Used electric car batteries installed as back-up power supply at railroad crossings
Nissan is supplying repurposed battery packs from its Leaf electric car to serve as emergency power supply units at railroad crossings in Japan, the car manufacturer announced last month.
The efforts are part of a trial programme with East Japan Railway Company (JR East), which seeks to phase out the use of lead-acid batteries in emergency power supply units along the tracks. These units are in place to ensure crossings can function at all times, even in the case of a power outage. The first Leaf battery was installed in januari 2021, meaning the efforts are now in their second year.
The repurposed battery backs often still retain up 80 percent of their original capacity and come with added benefits of reduced charging time and increased durability over lead-acid batteries.
“With lead-acid batteries, we have to periodically visit railroad crossings to check the state of charge and any deterioration”, Kaito Tochihara, assistant chief researcher at the East Japan Railway R&D center, says. “However, with repurposed lithium-ion batteries, there is a control system attached, similar to an EV, so we can remotely check the battery’s status. This should lead to improved maintenance standards. This system also enables preventative maintenance by informing us of the battery’s status before its voltage becomes too low.”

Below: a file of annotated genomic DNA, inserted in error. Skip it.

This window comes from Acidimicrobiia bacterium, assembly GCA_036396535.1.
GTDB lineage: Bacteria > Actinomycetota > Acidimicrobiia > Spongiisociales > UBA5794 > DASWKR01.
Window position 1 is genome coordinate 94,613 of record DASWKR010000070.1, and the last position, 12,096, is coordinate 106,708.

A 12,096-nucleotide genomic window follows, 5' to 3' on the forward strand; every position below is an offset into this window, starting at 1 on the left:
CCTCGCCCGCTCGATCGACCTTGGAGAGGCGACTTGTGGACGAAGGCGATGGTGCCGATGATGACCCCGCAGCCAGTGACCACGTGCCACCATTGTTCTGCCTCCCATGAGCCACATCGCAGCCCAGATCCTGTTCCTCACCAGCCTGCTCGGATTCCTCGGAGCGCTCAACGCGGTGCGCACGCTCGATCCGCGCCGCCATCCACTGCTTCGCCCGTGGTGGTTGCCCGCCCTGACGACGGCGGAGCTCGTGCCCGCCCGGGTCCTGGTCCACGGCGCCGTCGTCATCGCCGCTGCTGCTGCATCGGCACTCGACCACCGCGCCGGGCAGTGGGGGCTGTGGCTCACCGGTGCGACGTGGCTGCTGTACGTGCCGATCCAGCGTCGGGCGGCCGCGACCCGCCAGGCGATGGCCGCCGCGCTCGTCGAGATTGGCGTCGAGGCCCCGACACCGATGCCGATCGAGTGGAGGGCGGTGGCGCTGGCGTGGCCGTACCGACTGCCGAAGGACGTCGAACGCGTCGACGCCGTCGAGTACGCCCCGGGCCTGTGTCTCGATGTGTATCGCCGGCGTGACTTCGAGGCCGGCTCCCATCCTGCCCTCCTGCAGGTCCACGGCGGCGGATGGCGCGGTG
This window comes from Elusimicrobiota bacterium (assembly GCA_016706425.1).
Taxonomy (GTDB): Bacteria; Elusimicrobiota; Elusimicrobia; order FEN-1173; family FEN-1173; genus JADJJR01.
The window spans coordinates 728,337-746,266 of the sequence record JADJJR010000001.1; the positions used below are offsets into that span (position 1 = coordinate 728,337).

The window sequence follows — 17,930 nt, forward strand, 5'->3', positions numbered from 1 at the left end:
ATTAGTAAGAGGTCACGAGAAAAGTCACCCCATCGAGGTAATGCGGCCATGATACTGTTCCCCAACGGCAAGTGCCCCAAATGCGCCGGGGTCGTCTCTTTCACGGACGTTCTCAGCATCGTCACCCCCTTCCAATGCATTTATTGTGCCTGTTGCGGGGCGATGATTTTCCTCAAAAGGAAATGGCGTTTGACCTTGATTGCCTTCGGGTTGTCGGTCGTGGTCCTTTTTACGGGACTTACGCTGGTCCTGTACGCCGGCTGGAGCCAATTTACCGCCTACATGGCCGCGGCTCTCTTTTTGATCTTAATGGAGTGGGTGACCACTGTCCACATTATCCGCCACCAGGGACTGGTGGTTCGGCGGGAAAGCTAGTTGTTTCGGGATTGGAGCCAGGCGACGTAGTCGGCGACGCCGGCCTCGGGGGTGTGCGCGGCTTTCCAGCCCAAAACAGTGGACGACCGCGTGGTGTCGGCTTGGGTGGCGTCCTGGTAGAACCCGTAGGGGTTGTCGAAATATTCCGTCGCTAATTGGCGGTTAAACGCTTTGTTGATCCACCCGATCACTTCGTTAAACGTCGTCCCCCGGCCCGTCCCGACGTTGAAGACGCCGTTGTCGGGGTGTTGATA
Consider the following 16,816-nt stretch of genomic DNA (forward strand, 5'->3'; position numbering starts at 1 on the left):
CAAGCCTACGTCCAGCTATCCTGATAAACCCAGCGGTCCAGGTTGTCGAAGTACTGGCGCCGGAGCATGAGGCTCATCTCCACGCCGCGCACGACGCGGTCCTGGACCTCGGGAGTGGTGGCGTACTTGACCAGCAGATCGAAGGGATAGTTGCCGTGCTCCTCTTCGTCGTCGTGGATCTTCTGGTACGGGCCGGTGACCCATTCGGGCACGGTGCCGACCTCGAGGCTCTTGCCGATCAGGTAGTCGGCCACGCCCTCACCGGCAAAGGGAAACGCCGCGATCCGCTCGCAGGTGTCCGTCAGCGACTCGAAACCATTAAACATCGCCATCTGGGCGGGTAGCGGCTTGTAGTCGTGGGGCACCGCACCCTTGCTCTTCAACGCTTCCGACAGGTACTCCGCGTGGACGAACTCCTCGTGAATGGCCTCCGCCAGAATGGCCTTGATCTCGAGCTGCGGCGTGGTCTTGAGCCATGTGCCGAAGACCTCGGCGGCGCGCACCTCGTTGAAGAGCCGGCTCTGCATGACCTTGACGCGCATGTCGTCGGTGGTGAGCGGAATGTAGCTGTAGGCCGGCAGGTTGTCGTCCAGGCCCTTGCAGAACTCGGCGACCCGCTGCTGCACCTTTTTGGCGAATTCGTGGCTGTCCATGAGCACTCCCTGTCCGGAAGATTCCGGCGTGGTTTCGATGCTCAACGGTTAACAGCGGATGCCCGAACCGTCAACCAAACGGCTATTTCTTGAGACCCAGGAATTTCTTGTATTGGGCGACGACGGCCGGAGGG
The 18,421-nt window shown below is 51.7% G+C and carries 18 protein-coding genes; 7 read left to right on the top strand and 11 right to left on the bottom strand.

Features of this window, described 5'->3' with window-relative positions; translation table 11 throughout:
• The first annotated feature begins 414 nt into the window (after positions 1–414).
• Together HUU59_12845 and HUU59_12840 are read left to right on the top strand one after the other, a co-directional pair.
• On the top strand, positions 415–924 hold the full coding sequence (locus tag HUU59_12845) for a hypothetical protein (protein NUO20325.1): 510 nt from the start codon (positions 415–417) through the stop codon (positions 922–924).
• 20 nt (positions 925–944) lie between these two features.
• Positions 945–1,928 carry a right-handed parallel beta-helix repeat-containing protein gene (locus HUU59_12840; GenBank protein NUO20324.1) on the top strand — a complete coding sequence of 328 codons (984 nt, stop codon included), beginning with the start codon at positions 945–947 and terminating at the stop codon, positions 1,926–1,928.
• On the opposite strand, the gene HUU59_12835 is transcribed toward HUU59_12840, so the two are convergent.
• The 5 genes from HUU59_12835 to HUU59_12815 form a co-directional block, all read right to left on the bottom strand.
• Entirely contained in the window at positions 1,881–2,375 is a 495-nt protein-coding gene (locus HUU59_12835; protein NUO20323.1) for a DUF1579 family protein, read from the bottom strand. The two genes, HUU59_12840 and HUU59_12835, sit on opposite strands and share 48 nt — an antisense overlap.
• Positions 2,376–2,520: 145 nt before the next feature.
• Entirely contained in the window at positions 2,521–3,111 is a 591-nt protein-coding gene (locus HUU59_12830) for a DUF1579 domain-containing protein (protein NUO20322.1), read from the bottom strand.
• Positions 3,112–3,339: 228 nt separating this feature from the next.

The mentioned control system was adapted prior to installation, to enable the battery to withstand sudden surges of high voltage from a lightning strike. Before installation, the battery also underwent various operational tests by JR East and 4R Energy Corporation, Nissan’s partner responsible for repurposing battery packs.